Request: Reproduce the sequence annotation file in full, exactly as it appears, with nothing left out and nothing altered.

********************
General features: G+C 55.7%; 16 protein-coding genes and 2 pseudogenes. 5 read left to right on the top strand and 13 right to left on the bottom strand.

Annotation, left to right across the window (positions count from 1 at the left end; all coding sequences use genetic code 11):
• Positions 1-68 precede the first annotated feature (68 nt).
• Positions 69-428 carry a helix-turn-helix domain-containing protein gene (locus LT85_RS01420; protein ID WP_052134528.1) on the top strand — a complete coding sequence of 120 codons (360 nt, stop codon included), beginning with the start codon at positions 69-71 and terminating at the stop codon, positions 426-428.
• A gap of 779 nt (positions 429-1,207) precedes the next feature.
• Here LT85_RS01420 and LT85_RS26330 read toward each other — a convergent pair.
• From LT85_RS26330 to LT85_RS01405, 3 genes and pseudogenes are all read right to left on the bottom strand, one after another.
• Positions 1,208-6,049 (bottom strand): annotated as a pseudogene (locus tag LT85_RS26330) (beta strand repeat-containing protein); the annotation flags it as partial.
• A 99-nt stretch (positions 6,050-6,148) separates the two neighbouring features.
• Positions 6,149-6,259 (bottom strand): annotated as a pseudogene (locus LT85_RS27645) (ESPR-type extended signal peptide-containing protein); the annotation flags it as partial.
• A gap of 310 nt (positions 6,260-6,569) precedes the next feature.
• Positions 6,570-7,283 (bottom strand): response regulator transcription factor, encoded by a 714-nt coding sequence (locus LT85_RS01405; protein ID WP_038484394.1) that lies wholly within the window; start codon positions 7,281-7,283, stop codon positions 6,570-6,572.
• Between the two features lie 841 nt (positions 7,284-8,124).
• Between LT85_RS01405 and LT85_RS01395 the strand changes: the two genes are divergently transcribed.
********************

General features: G+C 55.7%; 16 protein-coding genes and 2 pseudogenes. 5 read left to right on the top strand and 13 right to left on the bottom strand.

Annotation, left to right across the window (positions count from 1 at the left end; all coding sequences use genetic code 11):
• Positions 1-68 precede the first annotated feature (68 nt).
• Positions 69-428 carry a helix-turn-helix domain-containing protein gene (locus LT85_RS01420; protein ID WP_052134528.1) on the top strand — a complete coding sequence of 120 codons (360 nt, stop codon included), beginning with the start codon at positions 69-71 and terminating at the stop codon, positions 426-428.
• A gap of 779 nt (positions 429-1,207) precedes the next feature.
• Here LT85_RS01420 and LT85_RS26330 read toward each other — a convergent pair.
• From LT85_RS26330 to LT85_RS01405, 3 genes and pseudogenes are all read right to left on the bottom strand, one after another.
• Positions 1,208-6,049 (bottom strand): annotated as a pseudogene (locus tag LT85_RS26330) (beta strand repeat-containing protein); the annotation flags it as partial.
• A 99-nt stretch (positions 6,050-6,148) separates the two neighbouring features.
• Positions 6,149-6,259 (bottom strand): annotated as a pseudogene (locus LT85_RS27645) (ESPR-type extended signal peptide-containing protein); the annotation flags it as partial.
• A gap of 310 nt (positions 6,260-6,569) precedes the next feature.
• Positions 6,570-7,283 (bottom strand): response regulator transcription factor, encoded by a 714-nt coding sequence (locus LT85_RS01405; protein ID WP_038484394.1) that lies wholly within the window; start codon positions 7,281-7,283, stop codon positions 6,570-6,572.
• Between the two features lie 841 nt (positions 7,284-8,124).
• Between LT85_RS01405 and LT85_RS01395 the strand changes: the two genes are divergently transcribed.